For the past three years, the Queensland Law Society (QLS) has asked its members during the practising certificate renewal process about the number of hours of pro bono work they undertook during the year.
This year 4000 (out of 11,000) solicitors responded to this question (up from 2400 in 2014) reporting a total of 290,000 hours for the year.
No definition of pro bono work is provided with the survey, so it is difficult to know what percentage of the respondents reported only pro bono legal work. Potentially this figure could include community service work, work done where a bill remains unpaid, work done on a speculative basis, work done for family and friends without regard to their ability to pay, none of which are counted in the definition of pro bono legal services used in the National Pro Bono Aspirational Target which makes any comparison with national data difficult.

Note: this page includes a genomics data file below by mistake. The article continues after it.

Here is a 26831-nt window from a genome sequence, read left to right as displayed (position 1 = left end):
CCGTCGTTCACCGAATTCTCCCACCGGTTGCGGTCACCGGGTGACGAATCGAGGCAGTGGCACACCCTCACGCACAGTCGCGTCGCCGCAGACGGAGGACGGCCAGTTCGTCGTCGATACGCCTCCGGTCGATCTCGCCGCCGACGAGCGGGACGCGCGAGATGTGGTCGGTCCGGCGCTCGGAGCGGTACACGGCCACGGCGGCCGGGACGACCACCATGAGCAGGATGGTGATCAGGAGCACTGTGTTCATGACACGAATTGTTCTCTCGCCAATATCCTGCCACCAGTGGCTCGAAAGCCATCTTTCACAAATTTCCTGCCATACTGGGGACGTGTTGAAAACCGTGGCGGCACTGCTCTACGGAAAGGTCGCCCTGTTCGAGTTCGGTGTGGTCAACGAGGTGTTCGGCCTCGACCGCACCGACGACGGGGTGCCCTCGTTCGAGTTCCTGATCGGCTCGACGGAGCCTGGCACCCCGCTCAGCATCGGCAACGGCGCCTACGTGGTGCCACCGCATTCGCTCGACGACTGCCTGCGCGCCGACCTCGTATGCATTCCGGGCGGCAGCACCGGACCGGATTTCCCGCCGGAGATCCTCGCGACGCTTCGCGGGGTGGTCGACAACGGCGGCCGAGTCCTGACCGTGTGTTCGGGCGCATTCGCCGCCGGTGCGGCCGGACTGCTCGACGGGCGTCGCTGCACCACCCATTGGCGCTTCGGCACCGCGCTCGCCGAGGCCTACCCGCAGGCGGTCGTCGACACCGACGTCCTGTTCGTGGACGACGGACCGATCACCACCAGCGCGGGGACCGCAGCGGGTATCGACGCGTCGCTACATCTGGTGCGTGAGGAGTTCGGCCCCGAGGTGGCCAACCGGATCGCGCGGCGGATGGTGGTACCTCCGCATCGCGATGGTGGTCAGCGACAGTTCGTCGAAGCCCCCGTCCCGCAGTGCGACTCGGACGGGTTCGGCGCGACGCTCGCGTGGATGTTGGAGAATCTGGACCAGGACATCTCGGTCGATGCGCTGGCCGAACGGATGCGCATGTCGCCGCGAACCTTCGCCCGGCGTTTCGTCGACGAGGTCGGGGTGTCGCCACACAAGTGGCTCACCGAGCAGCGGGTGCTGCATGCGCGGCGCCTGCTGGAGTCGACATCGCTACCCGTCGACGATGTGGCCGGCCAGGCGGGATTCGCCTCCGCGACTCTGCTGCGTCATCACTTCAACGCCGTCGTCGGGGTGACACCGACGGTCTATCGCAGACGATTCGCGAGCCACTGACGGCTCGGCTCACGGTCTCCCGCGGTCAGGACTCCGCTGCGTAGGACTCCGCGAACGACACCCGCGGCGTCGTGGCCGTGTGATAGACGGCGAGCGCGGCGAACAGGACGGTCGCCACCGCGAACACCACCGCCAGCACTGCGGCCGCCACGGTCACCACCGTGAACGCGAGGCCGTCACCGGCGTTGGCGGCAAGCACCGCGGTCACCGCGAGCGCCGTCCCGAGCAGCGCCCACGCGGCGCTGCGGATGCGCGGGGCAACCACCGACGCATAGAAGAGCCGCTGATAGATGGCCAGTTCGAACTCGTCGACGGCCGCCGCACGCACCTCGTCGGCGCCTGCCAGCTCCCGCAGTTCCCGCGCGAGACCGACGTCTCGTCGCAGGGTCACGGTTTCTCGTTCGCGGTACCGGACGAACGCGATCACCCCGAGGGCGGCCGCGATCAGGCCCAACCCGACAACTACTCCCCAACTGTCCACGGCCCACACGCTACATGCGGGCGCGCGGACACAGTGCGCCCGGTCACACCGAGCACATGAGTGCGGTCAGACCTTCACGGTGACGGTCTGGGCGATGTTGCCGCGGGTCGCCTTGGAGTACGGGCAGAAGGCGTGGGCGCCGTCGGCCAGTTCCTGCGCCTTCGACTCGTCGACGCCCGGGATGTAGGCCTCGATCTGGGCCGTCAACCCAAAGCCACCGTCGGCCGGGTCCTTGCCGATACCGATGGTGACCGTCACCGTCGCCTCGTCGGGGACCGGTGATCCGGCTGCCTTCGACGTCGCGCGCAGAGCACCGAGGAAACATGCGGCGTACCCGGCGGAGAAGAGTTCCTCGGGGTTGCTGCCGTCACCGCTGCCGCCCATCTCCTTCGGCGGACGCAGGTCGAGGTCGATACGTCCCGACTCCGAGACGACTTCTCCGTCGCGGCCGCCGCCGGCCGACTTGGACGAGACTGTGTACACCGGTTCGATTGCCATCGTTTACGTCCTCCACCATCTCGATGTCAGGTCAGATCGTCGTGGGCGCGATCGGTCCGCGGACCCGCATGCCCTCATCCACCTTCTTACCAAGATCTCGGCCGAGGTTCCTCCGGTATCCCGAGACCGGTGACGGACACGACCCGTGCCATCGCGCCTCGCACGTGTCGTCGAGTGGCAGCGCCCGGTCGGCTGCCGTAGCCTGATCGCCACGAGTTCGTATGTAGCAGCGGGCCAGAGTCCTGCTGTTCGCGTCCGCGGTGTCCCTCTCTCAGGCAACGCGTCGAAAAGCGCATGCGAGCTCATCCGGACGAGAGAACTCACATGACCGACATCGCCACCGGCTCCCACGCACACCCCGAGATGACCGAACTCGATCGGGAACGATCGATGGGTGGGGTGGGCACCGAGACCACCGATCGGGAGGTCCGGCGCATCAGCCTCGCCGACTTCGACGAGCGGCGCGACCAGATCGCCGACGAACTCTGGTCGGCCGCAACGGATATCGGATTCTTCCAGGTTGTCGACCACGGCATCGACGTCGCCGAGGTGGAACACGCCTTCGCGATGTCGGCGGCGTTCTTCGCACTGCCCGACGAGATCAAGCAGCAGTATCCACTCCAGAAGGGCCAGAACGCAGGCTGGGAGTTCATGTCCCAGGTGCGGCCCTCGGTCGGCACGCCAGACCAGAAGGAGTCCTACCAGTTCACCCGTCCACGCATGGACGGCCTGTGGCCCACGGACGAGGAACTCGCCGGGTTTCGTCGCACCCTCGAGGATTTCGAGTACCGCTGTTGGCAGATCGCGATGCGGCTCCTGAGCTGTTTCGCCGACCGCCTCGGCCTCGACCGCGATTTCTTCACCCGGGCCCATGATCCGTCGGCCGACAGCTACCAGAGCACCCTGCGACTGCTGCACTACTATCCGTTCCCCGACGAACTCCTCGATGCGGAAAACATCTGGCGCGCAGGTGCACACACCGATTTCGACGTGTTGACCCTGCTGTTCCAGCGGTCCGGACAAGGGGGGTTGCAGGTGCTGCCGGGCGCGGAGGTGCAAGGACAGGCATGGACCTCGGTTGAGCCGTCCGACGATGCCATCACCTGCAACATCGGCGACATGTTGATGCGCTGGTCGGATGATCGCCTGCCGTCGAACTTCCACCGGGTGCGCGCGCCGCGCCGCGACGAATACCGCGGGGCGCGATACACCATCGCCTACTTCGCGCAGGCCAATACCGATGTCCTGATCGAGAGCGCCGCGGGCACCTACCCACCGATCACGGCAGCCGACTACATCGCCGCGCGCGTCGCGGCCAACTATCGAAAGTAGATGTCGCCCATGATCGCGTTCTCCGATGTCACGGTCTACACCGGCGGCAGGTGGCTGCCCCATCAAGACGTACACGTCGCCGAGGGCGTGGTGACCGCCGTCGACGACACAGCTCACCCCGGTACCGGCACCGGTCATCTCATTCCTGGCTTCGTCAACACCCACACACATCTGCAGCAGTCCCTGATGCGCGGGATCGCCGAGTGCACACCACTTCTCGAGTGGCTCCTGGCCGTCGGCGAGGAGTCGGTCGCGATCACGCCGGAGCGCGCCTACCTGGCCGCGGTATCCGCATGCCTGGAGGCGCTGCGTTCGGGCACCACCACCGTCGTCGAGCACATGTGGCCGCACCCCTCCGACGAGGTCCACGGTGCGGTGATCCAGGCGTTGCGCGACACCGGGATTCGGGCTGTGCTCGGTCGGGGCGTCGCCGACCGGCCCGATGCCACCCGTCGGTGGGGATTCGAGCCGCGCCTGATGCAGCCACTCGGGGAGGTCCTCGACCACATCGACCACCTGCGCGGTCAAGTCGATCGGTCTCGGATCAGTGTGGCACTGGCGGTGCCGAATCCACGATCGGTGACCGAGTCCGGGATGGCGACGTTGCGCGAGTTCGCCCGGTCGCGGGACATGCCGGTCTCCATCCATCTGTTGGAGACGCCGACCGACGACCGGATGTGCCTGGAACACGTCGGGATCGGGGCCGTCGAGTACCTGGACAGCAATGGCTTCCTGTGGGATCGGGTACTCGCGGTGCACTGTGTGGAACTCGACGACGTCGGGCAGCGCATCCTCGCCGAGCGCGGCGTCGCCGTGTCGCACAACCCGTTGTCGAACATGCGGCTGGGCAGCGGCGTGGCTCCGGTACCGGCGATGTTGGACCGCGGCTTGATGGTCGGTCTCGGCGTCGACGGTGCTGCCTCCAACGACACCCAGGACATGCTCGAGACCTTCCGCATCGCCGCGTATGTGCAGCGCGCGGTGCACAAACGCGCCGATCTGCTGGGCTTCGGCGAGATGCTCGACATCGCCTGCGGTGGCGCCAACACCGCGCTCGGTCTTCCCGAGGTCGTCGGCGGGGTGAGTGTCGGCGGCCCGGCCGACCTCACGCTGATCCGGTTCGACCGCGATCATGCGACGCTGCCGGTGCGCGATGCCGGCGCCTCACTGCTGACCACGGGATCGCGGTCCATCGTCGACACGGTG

It is also noted that a small number of respondents indicated that they were providing more than 500 hours of pro bono work a year and that “these include people who work either within the volunteer community legal centre sector or provide an additional 10 hours a week beyond their paid working hours”. It would seem therefore that the total hours may include hours of lawyers employed by community legal centres.
However, the QLS survey median number of pro bono hours/per lawyer per year was 30 hours, a value that has remained constant across the three years in which the question has been asked. This number makes clear that the lawyers of Queensland are committed to assisting their communities and should be congratulated for doing so.
The results are reported in more detail in the October 2016 edition of Proctor, the magazine of the Queensland Law Society.
The QLS pro bono scheme is run in conjunction with the Queensland Public Interest Law Clearing House (QPILCH). Lawyers and firms in Queensland are encouraged to become members of QPILCH to facilitate the provision of pro bono legal services in Queensland.